This scene is a lot more than just music for Kayla and Allie, it’s a community they grew up in. When they started to feel like they did not belong anymore, they decided to take it back. As a new wave of pop punk bands gets more and more attention, musicians – and concert goers – need to be reminded that girls are not just characters for their stories about heartbreak, they are a huge part of their public and should be treated with as much respect as their male counterparts. If you also believe that, you are invited to join Defend Girls in ending the misogyny in the scene.

ATB: How did you come up with the idea of Defend Girls Not Pop Punk?

Kayla: Defend Girls was definitely something that was festering inside of us for a while, even though we obviously hadn’t given a name to it yet—we just had the feeling and the desire to bring some change to the music community. I remember idly sitting by as more and more young women who happened to be big music fans came out with their stories of how they had personally been attacked or preyed on by these musicians with large platforms that they think they can do whatever they want with, and I just remember being so angry and knowing and feeling like there was more that I could do besides retweeting, reposting and sharing these stories. I knew I wanted to do more, and I remember being so frustrated to the point of tears at what was happening in general and sending Allie and text message about if I were to create or start something if she would be on board with me—and the rest was really history.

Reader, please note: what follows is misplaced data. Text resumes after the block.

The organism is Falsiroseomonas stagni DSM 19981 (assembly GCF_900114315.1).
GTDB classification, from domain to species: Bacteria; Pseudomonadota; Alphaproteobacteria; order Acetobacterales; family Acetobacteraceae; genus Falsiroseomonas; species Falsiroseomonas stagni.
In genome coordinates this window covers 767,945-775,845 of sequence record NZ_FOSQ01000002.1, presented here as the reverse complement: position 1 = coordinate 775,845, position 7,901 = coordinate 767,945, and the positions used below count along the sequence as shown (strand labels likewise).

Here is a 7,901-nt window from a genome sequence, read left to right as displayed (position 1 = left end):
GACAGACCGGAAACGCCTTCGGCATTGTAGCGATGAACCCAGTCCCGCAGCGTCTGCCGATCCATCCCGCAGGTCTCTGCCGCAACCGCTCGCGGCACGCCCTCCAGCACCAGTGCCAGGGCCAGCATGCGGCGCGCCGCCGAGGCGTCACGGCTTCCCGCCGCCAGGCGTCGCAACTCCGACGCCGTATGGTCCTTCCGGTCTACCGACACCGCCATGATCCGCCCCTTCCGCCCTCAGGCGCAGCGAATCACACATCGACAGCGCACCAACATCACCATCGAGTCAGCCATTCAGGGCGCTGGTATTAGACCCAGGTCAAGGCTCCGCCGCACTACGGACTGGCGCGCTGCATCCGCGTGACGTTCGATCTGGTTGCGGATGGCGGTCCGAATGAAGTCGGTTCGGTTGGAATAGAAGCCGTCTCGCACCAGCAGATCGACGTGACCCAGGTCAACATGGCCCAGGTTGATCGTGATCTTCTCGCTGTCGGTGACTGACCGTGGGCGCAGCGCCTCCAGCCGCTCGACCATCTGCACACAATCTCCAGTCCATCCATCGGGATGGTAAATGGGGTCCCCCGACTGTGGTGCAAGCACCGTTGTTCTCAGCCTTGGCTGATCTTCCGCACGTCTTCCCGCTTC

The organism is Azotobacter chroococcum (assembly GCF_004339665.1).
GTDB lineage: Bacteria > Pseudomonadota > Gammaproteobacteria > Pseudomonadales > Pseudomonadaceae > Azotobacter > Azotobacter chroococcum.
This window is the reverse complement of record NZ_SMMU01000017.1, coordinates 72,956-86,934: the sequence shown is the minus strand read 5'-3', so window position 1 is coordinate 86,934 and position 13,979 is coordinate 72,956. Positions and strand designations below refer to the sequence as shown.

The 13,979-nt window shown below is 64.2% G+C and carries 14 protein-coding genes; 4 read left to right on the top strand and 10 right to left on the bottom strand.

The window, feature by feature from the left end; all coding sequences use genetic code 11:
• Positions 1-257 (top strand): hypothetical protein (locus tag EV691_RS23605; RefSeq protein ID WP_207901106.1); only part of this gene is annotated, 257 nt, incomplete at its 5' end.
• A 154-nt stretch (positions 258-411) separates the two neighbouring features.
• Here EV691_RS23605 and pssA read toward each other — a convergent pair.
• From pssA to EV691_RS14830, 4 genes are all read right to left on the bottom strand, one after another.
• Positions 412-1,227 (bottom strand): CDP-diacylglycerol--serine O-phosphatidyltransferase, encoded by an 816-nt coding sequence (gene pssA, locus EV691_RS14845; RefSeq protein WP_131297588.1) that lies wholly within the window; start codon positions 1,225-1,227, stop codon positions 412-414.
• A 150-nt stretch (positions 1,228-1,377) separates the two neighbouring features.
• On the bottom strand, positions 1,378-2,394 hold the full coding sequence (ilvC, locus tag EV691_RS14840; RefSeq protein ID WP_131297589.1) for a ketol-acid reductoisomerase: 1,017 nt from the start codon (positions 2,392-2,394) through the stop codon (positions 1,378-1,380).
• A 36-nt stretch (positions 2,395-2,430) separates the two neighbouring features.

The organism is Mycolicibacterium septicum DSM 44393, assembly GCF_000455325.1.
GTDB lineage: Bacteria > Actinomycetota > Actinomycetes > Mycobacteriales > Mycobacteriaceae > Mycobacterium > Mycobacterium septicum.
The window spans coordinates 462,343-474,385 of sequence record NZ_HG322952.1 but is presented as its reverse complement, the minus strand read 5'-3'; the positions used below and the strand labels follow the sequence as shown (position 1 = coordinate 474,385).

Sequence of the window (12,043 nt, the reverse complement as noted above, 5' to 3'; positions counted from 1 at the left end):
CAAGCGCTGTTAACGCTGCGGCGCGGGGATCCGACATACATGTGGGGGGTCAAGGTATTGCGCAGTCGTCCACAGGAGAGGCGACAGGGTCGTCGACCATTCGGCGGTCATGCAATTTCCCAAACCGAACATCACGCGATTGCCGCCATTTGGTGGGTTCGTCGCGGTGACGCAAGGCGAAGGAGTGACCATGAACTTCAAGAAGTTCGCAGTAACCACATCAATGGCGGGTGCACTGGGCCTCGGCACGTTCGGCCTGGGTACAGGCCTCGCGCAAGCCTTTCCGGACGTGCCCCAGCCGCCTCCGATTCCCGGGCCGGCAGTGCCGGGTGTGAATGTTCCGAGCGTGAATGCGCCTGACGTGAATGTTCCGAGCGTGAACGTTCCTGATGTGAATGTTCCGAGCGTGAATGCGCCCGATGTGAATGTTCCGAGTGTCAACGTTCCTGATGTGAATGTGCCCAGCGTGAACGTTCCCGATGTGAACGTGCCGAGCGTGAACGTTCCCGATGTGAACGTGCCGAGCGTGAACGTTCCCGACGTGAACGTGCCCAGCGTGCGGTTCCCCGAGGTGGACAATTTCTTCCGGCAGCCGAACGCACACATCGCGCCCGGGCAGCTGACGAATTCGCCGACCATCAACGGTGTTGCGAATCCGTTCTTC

ATB: What are your main goals with the movement?

Kayla: To make a difference, to never shut up about anything and everything, to give more young women in this scene a safe space, to give musicians that aren’t just white men the exposure they deserve, to grow into something so strong and boisterous. To make Defend Girls just as much everyone else’s as it is ours.

ATB: Clearly, there are many problems with this scene and there are still not enough people using their voices to discuss them. How important is it to have a safe space?

Allie: It is SO IMPORTANT that we make the scene a safe space. So many people consider the music scene a home, but what’s a home when you feel out of place because you’re not represented? People go to shows to get away from stress, not experience it. The music scene was created originally as safe space from the “real world” but it’s really just turned into a white guy’s club, as most things do. There are so many issues to talk about in the scene, so I’m just going to use the term “inclusivity” to bundle all of that together. If we’re looking at specifics, REFORM WARPED TOUR. This wasn’t supposed to be a boy’s club. This scene is for everyone. We want people to go to shows and see themselves represented on stage, we want women to go to shows and feel safe. I can’t tell you how many times I felt I needed to watch my back at a show because some gross drunk guy was going to come up behind me and touch me inappropriately, and, unfortunately, this isn’t an isolated incident.